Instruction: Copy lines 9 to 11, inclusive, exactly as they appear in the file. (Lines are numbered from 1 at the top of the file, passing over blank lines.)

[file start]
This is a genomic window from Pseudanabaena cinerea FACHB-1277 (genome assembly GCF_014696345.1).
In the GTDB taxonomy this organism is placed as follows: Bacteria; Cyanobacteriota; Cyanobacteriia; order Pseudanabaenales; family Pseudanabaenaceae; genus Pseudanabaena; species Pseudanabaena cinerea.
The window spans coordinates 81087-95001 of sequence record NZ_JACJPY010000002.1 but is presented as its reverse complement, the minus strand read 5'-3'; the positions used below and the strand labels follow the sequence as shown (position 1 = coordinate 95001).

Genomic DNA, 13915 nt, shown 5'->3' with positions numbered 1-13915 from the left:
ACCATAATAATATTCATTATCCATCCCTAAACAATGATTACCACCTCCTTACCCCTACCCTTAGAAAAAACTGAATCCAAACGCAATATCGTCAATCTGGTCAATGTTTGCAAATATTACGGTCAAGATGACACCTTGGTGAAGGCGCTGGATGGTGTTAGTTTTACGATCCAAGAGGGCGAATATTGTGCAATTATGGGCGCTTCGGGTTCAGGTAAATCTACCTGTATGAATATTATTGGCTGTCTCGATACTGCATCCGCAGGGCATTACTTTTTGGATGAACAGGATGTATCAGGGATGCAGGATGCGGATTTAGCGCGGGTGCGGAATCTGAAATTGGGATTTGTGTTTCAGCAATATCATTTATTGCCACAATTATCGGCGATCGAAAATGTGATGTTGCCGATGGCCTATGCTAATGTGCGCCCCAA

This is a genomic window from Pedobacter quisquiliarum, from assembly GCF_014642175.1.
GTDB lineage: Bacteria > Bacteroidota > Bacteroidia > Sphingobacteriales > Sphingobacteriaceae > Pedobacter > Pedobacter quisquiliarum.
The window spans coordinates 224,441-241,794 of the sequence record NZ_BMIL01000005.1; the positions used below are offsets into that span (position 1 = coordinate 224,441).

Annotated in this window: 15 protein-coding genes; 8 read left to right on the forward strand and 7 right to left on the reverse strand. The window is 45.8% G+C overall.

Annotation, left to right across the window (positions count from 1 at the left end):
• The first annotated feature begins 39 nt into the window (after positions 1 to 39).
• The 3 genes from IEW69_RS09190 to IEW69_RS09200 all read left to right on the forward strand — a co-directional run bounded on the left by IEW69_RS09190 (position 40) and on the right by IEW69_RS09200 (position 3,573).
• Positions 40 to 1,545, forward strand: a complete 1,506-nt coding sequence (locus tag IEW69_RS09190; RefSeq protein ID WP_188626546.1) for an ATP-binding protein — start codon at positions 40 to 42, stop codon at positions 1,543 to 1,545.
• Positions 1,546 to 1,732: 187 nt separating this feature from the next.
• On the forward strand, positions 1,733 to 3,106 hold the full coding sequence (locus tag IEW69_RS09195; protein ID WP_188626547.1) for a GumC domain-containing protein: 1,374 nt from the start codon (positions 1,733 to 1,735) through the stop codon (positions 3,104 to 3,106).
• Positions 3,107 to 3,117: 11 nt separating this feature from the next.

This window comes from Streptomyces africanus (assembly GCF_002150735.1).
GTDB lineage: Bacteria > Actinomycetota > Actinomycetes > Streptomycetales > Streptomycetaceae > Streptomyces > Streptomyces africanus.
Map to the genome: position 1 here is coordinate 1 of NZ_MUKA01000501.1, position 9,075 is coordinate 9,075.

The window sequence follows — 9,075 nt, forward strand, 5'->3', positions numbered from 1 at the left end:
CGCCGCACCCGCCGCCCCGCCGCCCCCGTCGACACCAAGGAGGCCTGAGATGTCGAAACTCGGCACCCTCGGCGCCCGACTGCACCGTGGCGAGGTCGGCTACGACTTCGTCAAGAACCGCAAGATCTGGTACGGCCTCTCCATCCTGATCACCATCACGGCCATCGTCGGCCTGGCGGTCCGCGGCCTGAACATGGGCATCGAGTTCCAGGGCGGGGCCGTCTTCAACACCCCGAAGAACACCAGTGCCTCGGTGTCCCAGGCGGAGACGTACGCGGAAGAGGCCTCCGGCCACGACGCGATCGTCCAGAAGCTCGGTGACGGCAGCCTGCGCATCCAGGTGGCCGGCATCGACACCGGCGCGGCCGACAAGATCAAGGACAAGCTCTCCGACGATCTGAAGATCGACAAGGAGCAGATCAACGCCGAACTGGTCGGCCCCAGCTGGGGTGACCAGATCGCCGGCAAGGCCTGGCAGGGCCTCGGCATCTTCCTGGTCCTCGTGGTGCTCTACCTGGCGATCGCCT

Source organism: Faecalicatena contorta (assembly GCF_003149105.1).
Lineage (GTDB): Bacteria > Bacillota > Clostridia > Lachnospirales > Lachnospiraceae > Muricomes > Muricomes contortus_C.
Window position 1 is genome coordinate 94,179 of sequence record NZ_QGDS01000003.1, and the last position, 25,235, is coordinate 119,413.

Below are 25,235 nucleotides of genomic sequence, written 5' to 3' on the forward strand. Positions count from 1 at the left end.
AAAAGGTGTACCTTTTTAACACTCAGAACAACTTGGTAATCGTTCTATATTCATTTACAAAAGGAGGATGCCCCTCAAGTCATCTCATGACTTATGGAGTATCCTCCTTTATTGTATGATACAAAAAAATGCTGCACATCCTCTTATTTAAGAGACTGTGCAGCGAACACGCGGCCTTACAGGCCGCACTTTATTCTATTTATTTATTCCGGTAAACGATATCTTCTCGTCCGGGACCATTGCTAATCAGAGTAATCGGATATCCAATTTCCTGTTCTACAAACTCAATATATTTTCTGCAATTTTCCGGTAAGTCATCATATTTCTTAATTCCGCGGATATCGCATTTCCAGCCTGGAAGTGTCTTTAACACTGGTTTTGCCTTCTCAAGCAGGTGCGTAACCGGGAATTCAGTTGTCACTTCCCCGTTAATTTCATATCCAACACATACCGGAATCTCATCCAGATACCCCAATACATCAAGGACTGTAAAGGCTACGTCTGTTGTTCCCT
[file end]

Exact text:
Annotated in this window: 15 protein-coding genes; 8 read left to right on the forward strand and 7 right to left on the reverse strand. The window is 45.8% G+C overall.

Annotation, left to right across the window (positions count from 1 at the left end):
• The first annotated feature begins 39 nt into the window (after positions 1 to 39).